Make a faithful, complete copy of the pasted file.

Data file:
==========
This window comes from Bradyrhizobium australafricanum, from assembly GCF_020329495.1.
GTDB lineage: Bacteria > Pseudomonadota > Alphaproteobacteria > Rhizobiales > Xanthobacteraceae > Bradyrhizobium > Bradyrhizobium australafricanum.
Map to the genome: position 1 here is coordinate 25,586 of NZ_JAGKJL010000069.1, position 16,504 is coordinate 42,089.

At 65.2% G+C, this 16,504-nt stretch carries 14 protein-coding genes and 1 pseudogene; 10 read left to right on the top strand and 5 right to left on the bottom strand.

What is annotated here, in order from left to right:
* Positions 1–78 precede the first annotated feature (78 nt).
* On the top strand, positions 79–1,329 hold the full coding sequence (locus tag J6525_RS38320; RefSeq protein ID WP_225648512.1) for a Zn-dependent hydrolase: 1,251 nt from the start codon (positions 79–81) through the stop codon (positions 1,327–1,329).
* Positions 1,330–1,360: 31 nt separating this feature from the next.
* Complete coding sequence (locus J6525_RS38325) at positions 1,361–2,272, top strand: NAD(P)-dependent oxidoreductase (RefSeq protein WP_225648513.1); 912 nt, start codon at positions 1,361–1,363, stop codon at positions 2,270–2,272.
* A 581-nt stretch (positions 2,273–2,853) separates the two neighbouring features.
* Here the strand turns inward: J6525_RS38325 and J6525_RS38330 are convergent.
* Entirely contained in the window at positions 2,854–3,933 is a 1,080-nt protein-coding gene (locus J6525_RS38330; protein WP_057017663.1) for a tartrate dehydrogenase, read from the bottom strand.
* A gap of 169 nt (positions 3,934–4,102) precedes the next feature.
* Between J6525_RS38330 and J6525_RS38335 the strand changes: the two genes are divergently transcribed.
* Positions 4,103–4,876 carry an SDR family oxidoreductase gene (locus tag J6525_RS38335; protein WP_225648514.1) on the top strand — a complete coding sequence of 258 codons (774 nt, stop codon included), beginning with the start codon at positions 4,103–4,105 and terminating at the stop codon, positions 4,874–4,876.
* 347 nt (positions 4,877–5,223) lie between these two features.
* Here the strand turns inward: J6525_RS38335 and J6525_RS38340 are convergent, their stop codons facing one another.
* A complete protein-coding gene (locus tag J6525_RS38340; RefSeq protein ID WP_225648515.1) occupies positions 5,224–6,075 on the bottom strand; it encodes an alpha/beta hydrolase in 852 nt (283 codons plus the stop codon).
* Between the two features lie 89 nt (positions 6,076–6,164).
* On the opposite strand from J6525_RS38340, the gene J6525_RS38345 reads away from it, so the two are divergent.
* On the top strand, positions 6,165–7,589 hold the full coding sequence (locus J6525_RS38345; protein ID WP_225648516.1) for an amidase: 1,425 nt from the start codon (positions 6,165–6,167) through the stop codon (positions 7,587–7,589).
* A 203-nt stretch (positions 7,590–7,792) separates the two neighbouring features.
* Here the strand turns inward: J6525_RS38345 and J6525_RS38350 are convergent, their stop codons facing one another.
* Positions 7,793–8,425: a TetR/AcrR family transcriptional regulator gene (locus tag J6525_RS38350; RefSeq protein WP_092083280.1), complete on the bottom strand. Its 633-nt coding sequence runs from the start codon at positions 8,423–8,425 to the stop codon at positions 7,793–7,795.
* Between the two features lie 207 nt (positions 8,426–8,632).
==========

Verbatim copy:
This window comes from Bradyrhizobium australafricanum, from assembly GCF_020329495.1.
GTDB lineage: Bacteria > Pseudomonadota > Alphaproteobacteria > Rhizobiales > Xanthobacteraceae > Bradyrhizobium > Bradyrhizobium australafricanum.
Map to the genome: position 1 here is coordinate 25,586 of NZ_JAGKJL010000069.1, position 16,504 is coordinate 42,089.

At 65.2% G+C, this 16,504-nt stretch carries 14 protein-coding genes and 1 pseudogene; 10 read left to right on the top strand and 5 right to left on the bottom strand.

What is annotated here, in order from left to right:
* Positions 1–78 precede the first annotated feature (78 nt).
* On the top strand, positions 79–1,329 hold the full coding sequence (locus tag J6525_RS38320; RefSeq protein ID WP_225648512.1) for a Zn-dependent hydrolase: 1,251 nt from the start codon (positions 79–81) through the stop codon (positions 1,327–1,329).
* Positions 1,330–1,360: 31 nt separating this feature from the next.
* Complete coding sequence (locus J6525_RS38325) at positions 1,361–2,272, top strand: NAD(P)-dependent oxidoreductase (RefSeq protein WP_225648513.1); 912 nt, start codon at positions 1,361–1,363, stop codon at positions 2,270–2,272.
* A 581-nt stretch (positions 2,273–2,853) separates the two neighbouring features.
* Here the strand turns inward: J6525_RS38325 and J6525_RS38330 are convergent.
* Entirely contained in the window at positions 2,854–3,933 is a 1,080-nt protein-coding gene (locus J6525_RS38330; protein WP_057017663.1) for a tartrate dehydrogenase, read from the bottom strand.
* A gap of 169 nt (positions 3,934–4,102) precedes the next feature.
* Between J6525_RS38330 and J6525_RS38335 the strand changes: the two genes are divergently transcribed.
* Positions 4,103–4,876 carry an SDR family oxidoreductase gene (locus tag J6525_RS38335; protein WP_225648514.1) on the top strand — a complete coding sequence of 258 codons (774 nt, stop codon included), beginning with the start codon at positions 4,103–4,105 and terminating at the stop codon, positions 4,874–4,876.
* 347 nt (positions 4,877–5,223) lie between these two features.
* Here the strand turns inward: J6525_RS38335 and J6525_RS38340 are convergent, their stop codons facing one another.
* A complete protein-coding gene (locus tag J6525_RS38340; RefSeq protein ID WP_225648515.1) occupies positions 5,224–6,075 on the bottom strand; it encodes an alpha/beta hydrolase in 852 nt (283 codons plus the stop codon).
* Between the two features lie 89 nt (positions 6,076–6,164).
* On the opposite strand from J6525_RS38340, the gene J6525_RS38345 reads away from it, so the two are divergent.
* On the top strand, positions 6,165–7,589 hold the full coding sequence (locus J6525_RS38345; protein ID WP_225648516.1) for an amidase: 1,425 nt from the start codon (positions 6,165–6,167) through the stop codon (positions 7,587–7,589).
* A 203-nt stretch (positions 7,590–7,792) separates the two neighbouring features.
* Here the strand turns inward: J6525_RS38345 and J6525_RS38350 are convergent, their stop codons facing one another.
* Positions 7,793–8,425: a TetR/AcrR family transcriptional regulator gene (locus tag J6525_RS38350; RefSeq protein WP_092083280.1), complete on the bottom strand. Its 633-nt coding sequence runs from the start codon at positions 8,423–8,425 to the stop codon at positions 7,793–7,795.
* Between the two features lie 207 nt (positions 8,426–8,632).